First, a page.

AS RONALD REAGAN enters unsteadily into the third year of his presidency, it has become increasingly fashionable to pronounce his administration a failure that is doomed to be rejected by the country in 1984. But despite the apparent failure of Reaganomics, despite the worsening recession and mounting unemployment, despite the huge federal budget deficits in prospect, such political forecasts may be premature. It is entirely possible that the Reagan White House will "stay the course," and in the process win both a second term and most of the Reagan agenda. This result may have unsettling consequences for American society, but who said this is the best of all possible worlds?
How could a failed economic policy be rewarded with a majority vote? Consider a plausible scenario for the Reagan reelection pitch in 1984:
* Inflation remains at 6 percent or less. The president reminds voters that whereas prices were skyrocketing under Carter, he has cut the rate of inflation in half.
* Unemployment has nudged down to 9 percent, still leaving more than 10 million unemployed. Reagan claims that less than 3 million Americans are really unemployed claiming that a 6.5 percent jobless rate is "natural" in a modern economy.
* Interest rates have continued to show some modest declines, enabling more affluent consumers to purchase homes, cars and other big ticket items with 12 percent loans. The president evokes memories of the recent past and declares victory.
* Despite a defense buildup more modest than he originally proposed, Reagan declares that the "window of vulnerability" has been closed. Stressing Democratic opposition, he touts himself as responsible for making America "numero uno" on the battlefield.
* A program to rebuild the nation's infrastructure, financed by regressive "user fees" instead of less palatable tax hikes, demonstrates the administration's concern for national needs. Members of the hard-hit building trades and other unions are persuaded to support a second term.
* Due to the continuing recession, some state or city -- take your pick -- goes bankrupt. President Reagan uses this misfortune to remind voters that we are still paying for the sins of the "big spenders."
* Deficits persist, but the panic of further deterioration subsides as compromises are struck on modest spending cuts and revenue increases. Arguing that the most difficult adjustments are over, corporate leaders close ranks solidly behind the administration.
The list could go on. President Reagan could take steps to convince the New Right that he is still the best person to fight for social issues such as busing, prayer in schools and anti-abortion legislation, while profiting from squabbling and disunity within Democratic ranks. To be sure, he would need some breaks, but a scenario like this one is hardly out of the question.
It's not impossible to imagine a pro-Reagan coalition in 1984 consisting of traditional Republicans, the New Right, many blue-collar workers and even some minority voters. With such a coalition and all the financial support he can use, the president could win four more years.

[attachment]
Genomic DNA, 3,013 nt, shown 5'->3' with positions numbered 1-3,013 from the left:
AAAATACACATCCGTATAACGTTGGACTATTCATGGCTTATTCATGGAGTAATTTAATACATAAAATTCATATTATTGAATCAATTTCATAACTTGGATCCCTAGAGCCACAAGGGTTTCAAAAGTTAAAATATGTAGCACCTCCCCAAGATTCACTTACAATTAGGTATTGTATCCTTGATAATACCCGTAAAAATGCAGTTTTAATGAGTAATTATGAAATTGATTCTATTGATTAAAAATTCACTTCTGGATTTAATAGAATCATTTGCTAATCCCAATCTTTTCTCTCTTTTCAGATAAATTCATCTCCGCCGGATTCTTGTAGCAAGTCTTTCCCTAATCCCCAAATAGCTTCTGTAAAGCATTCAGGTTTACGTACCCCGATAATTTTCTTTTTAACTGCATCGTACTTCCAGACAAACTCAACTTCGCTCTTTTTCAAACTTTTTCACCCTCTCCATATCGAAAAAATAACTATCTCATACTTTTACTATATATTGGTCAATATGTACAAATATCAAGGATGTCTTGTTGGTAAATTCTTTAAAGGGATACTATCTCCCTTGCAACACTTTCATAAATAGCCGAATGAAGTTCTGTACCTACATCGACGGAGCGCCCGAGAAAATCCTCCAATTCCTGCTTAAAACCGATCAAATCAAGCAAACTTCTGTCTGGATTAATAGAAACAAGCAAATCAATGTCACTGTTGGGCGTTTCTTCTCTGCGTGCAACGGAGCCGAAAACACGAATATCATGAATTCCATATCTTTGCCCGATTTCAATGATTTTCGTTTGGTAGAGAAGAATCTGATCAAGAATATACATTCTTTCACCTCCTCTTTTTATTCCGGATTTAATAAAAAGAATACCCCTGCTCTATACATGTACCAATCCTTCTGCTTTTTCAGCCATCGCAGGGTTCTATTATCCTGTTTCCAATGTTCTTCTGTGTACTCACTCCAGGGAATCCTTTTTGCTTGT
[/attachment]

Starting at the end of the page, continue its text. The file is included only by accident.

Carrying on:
It is important to keep in mind that the president does not need a sound economy on which to construct his reelection platform -- only one that's perceived as on the verge of renovation.
Never mind that the administration has no anti-inflation program consistent with vigorous economic growth; an oil glut and excess capacity may be adequate to restrain prices for another two years.
Disregard the 10 million workers who would still be without jobs, because voters have proven tolerant of high unemployment and are more concerned about its apparent direction than its absolute level.
Remember that Reagan can always avoid full responsibility for high interest rates, as the Federal Reserve is an independent agency. President Reagan has shown a remarkable propensity for finding culprits.
Where the administration's record is found wanting in 1984, Reagan will be able to fall back upon a clear world view with identifiable villains. Blame can be apportioned to intrusive government, bleeding-heart liberals, the Soviets and Congress. In contrast, the Democrats seem unlikely to offer an explanation for what ails us (not to mention whose fault it is) which can be grasped by a majority of voters. So once again, the anti-big government drums could be beaten, and for a second time the Reagan ideology could play well before numerous audiences.
The idea that a failed economic policy could be affirmed by majority vote is anything but comforting. Yet even more disturbing is the realization that a successful Reagan coalition in 1984 would be built from the top down. By their very nature, the president's campaign appeals would have a divisive undercurrent, emphasizing self-interest with "them-or-us" themes. And for the losers in society's bottom half, there would be little hope, for victory would be a mandate to ignore their claims.
Besides the poor, another group of losers, albeit less needy, would also be wounded if this scenario for a second Reagan victory comes true. They would be those Americans who prefer the ideal of a unified society to a contest between "haves" and "have-nots." They would be those who believe coalitions should be built from the middle, and sufficiently broad to consider the needs of those below as well as those above.